Allyn Steele, Sustainability Coordinator
Welcome to Wofford’s celebration of Earth Day 2009. It’s a beautiful day. It’s also the official launch of Wofford’s Gold, Black & Green initiative. There’s a website you can check out. You’re about to hear some comments on Gold, Black & Green, as well as a variety of efforts made by the Office of Sustainability, the Presidents Climate Commitment task force… all of the work that we’ve done so far this year and all that we have planned.
Benjamin B. Dunlap, Wofford president
When I was the age of you graduating seniors, it suddenly occurred to me that I owed a great deal to my parents, who had sacrificed in order for me to go to college. So somewhat awkwardly I approached my mother and said, “Mom, I just want to thank you for everything you’ve done for me the last 21 years.” Kind of a dumb thing for a son to say to his mother. She looked at me with consternation and she said, “Son, in a relay race you do not return the baton to the person who gave it to you.”
As it turned out, that meant a lot to me because in both high school and college I ran track and one of my events was the mile relay. If you’ve ever run in the relay, you know that they typically put the fastest runners in the first and last positions. I ran number three. The slowest runner usually runs number two. Often I’d wait at my mark for the second runner to come around the last turn, extending the baton. There was anxiety and anticipation. Almost invariably, the second runner had lost ground, and I realized that my task was to make up what ground I could and pass the baton to the final runner, who would win the race if it could be won.
Your generation is in the position I was in, of the number three runner on a relay team. I want to tell you that my generation has run a very poor leg, at least as far as environmental sustainability is concerned. We’ve coped with all sorts of difficulties in the course of our leg, but we have ignored what Earth Day is attempting to address. And we are passing you the baton in a very difficult situation. You will take it from our hands and you will run faster than we did. But you’re not just running against the other runners on the track. It’s not just the human teams you are competing against or for that matter competing for. It is literally a race against time to save the Earth.
I have signed the Presidents Climate Commitment on behalf of the college, and we have goals that we are attempting to reach. We intend to develop means to track our carbon footprint. We intend to introduce into the curriculum issues of sustainability and climate action, and indeed we are already doing so with the construction of the Glendale Shoals Environmental Studies Center, a new environmental studies major that will be directed by Kay Savage, who will be a new professor at Wofford beginning in the Fall. And we aspire to a goal of carbon neutrality and ecological sustainability in the future.
This is a very important commitment, a matter of life and death for other species as well as our own. I hope that today and every day you will forgive my generation for the poor race that we’ve run and you will take up the baton and pass it into the hands of those who follow you with a good chance of winning the race.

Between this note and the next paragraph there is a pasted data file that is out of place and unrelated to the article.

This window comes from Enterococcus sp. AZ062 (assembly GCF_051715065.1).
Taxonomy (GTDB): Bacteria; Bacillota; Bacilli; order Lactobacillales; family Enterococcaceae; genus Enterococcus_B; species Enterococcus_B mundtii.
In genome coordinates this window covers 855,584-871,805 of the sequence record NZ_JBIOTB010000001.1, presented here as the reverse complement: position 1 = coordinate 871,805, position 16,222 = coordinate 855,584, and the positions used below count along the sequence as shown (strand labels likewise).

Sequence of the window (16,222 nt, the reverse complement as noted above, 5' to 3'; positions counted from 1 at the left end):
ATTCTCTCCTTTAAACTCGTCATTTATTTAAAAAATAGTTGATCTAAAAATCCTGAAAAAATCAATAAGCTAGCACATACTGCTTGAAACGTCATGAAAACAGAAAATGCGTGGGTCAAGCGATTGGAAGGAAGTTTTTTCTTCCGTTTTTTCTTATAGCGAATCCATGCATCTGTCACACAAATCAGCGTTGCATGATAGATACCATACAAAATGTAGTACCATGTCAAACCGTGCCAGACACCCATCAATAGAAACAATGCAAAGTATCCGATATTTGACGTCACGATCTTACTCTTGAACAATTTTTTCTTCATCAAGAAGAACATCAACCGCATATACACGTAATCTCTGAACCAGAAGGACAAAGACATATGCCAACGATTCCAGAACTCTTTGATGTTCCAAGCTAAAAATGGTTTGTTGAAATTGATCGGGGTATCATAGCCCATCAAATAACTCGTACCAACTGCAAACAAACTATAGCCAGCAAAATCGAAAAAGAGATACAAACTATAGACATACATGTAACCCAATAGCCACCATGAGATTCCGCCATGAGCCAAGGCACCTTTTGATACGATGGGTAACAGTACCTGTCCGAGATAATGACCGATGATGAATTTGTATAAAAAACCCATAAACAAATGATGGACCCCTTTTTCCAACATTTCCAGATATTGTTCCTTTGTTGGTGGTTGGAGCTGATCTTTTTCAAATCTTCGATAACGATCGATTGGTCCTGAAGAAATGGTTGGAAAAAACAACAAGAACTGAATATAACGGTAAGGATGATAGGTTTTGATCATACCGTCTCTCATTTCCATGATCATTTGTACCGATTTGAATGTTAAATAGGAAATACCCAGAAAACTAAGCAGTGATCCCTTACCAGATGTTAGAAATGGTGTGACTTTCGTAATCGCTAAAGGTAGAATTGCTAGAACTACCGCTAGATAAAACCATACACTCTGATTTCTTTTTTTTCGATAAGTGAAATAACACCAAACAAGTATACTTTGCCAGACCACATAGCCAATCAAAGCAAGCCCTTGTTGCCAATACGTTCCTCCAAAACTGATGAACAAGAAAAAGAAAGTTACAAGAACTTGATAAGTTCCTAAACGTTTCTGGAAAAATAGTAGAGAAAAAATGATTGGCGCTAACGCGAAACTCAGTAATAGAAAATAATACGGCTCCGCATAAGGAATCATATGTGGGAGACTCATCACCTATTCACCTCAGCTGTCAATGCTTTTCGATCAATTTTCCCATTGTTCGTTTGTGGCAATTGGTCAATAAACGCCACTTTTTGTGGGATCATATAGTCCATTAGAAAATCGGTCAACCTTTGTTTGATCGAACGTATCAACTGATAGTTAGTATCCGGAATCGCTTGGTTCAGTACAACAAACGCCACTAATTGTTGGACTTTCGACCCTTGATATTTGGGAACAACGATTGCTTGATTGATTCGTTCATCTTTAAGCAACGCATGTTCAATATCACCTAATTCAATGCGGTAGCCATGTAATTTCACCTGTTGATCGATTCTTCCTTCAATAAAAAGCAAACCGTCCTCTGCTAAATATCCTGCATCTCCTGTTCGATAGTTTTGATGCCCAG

Bob Keasler, Wofford senior vice president of operations
There is a reason that only 500 out of more than 3,000 colleges and universities in our country have signed the Presidents Climate Commitment. You were asked to sign that before many schools had done the study to see what their carbon footprint was. I would like to take this opportunity to tell Dr. Dunlap on behalf of the college that it took courage to move forward with this, to truly understand what carbon neutral would maybe be in 2020. To understand that it was the right thing to do, and that by setting this goal, it would move this college forward. We did it because it was the right thing to do. It is an issue that you in your lifetime will deal with every day. I think it’s important to recognize that courage.
The climate commitment is now reorganized into a task force of students, alumni, faculty and staff to set about creating an action plan to reach this goal. In that process, we’ve changed over 50 different policies and procedures on campus. Many of those things you may not recognize but understand that they are ongoing. For instance, we have reduced the amount of water and fertilizer that we use on the grounds by more than 50 percent, yet the campus is still beautiful. We use bio diesel fuel in our equipment. A lot of student affairs and activities have come from this. The emphasis on bicycles on campus by WOCOGG itself. Many activities are ongoing here at the college.
Over the next year or so there will be subcommittees that form as part of the Presidents’ Climate Commitment. You will have opportunities. We need your participation. Please give us your time. It is your issue and will be your issue for life.
Right now I’d like to take the opportunity to present this first annual green report of Wofford College. It talks about how we started, how far we’ve come, and where the college is headed in the future. I’d like to take the opportunity at this time to present it to the president.